In my 6 November 2012 blog posting titled “Intentional Ignorance,” I quoted something Julia Allen Field said in Miami around the time of the first Earth Day Teach-In in 1970:
“We are using the Earth as if we were the last generation.”
In that piece I offered my own version of her statement:
Humanity is systematically taking apart the life-support system of Planet Earth for humans.
Now comes a measure of the depth of this action from the World Wildlife Fund‘s Living Planet Report.
That report is the world’s leading, science-based analysis on the health of our planet and the impact of human activity. Knowing we only have one planet, WWF believes that humanity can make better choices that translate into clear benefits for ecology, society and the economy today and in the long term. From the WWF web site on the new report comes this summary:
“[The] latest edition of the Living Planet Report is not for the faint-hearted. One key point that jumps out is that the Living Planet Index (LPI), which measures more than 10,000 representative populations of mammals, birds, reptiles, amphibians and fish, has declined by 52 per cent since 1970.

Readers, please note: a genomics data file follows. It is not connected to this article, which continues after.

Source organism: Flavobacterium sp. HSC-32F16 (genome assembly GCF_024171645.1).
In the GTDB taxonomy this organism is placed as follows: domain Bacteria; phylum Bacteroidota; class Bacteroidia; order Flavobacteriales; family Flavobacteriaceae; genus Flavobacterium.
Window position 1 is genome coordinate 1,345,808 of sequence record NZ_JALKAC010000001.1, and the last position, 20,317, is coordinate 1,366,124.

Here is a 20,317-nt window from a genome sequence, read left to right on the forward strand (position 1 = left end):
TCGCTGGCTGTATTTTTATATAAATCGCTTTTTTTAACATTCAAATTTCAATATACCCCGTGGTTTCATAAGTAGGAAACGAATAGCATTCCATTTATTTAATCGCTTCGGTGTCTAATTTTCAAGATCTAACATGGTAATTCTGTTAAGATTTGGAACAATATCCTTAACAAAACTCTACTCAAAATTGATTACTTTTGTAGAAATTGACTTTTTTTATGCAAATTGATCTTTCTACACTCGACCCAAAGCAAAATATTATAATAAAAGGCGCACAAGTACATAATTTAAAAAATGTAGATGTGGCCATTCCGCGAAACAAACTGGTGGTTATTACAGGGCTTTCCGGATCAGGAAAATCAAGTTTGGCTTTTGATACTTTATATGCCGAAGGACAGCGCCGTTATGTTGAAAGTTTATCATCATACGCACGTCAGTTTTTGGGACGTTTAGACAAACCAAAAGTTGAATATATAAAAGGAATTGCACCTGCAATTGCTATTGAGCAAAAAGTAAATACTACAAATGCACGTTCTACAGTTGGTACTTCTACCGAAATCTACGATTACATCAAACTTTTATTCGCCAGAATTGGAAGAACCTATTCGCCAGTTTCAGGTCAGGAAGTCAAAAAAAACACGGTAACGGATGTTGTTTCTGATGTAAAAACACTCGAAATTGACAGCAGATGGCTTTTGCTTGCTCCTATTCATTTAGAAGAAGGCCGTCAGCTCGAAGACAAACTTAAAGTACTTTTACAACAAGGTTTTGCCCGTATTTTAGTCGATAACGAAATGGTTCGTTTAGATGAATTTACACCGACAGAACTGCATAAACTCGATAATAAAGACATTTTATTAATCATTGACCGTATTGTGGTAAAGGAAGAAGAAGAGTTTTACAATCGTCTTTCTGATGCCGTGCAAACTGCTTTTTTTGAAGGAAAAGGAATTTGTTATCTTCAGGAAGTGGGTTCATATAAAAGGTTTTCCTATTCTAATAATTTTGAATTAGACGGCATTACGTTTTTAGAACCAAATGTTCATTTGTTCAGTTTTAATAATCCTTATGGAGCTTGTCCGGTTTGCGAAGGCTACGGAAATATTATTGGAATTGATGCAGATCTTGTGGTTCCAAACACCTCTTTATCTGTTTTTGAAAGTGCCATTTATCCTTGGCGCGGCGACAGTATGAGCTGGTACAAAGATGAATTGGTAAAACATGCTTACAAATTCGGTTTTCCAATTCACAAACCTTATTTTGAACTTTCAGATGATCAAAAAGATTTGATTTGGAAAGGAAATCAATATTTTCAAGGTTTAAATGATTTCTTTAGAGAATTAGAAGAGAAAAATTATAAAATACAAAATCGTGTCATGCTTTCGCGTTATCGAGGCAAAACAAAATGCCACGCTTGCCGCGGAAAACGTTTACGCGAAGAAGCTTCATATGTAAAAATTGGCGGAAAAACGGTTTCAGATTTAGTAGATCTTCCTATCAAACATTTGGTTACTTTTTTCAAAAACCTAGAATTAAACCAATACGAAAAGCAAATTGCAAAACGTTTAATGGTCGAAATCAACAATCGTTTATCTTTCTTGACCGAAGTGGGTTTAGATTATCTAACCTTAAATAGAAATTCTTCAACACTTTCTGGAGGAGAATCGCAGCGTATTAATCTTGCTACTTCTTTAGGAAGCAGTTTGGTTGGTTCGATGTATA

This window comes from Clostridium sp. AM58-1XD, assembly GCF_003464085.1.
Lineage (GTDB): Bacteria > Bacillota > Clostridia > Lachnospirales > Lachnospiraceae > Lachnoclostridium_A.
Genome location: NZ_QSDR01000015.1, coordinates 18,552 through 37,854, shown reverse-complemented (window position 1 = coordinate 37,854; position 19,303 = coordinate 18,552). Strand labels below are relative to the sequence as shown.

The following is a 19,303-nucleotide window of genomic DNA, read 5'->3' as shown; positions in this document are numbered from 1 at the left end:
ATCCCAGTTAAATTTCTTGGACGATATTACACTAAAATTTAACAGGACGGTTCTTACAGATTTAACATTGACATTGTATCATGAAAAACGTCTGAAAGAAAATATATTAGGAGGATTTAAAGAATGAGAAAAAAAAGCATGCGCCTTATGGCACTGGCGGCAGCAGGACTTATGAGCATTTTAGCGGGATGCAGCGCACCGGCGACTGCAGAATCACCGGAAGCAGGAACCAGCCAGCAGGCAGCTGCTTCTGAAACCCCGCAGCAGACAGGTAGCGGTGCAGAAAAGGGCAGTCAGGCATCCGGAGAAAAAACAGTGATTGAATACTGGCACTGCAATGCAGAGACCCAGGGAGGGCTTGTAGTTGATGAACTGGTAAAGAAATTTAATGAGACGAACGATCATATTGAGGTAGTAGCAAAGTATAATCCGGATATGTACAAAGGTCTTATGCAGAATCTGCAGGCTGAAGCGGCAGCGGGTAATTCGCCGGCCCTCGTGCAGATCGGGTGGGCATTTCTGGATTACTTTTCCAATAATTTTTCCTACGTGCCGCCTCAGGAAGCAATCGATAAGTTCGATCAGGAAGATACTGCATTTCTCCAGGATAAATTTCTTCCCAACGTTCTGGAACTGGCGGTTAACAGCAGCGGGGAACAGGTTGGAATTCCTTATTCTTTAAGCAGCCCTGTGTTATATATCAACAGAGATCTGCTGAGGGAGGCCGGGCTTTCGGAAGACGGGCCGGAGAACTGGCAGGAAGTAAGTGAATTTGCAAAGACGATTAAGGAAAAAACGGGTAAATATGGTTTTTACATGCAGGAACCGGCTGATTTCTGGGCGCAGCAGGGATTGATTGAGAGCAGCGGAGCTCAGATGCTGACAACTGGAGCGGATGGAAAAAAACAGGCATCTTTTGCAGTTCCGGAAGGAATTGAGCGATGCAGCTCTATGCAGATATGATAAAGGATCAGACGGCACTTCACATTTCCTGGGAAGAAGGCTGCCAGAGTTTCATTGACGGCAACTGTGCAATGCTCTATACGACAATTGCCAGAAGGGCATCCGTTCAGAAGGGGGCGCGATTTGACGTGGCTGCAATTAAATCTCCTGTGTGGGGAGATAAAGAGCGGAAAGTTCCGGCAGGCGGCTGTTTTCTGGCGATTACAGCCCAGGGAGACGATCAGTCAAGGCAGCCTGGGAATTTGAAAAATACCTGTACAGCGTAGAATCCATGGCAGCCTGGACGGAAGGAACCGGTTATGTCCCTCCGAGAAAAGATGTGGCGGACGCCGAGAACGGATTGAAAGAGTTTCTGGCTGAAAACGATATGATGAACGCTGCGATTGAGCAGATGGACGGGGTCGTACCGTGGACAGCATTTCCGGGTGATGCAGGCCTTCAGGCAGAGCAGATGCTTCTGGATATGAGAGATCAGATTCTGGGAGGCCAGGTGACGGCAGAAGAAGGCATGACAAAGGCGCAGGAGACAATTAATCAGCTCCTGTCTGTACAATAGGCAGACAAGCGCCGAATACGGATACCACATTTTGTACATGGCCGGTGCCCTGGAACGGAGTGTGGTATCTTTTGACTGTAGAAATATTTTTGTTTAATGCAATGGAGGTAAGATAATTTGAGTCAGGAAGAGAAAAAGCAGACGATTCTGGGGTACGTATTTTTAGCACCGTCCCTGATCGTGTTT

Excerpts from ‘Sustainable Living – True Conservation’, and the role of human population levels in what ‘conservation’ really means
Lamenting the conflicting viewpoints associated with the management of wild elephant populations in South Africa, the author of “Sustainable Living – True Conservation’ summarizes the conflict primarily as being between animal rightists arguing in favor of protecting elephant populations within protected areas and wildlife managers arguing that they cannot do this to the detriment of the system as a whole for a variety of reasons. He concludes that “Both arguments are right, but both are totally missing the point. Rapidly declining biodiversity on a regional, national or international scale is not as a result of growing elephant populations, or any other animal population for that matter, but as a direct result of the exponential increase in the human population putting unprecedented strain on all the natural systems of our planet which directly influences the survival of all other species, including our own, but yet it goes unchecked and ignored as if it does not exist.” The author concludes his article with the following summary, which I think poses some of the ethical, moral, and functional dilemmas facing population control strategists.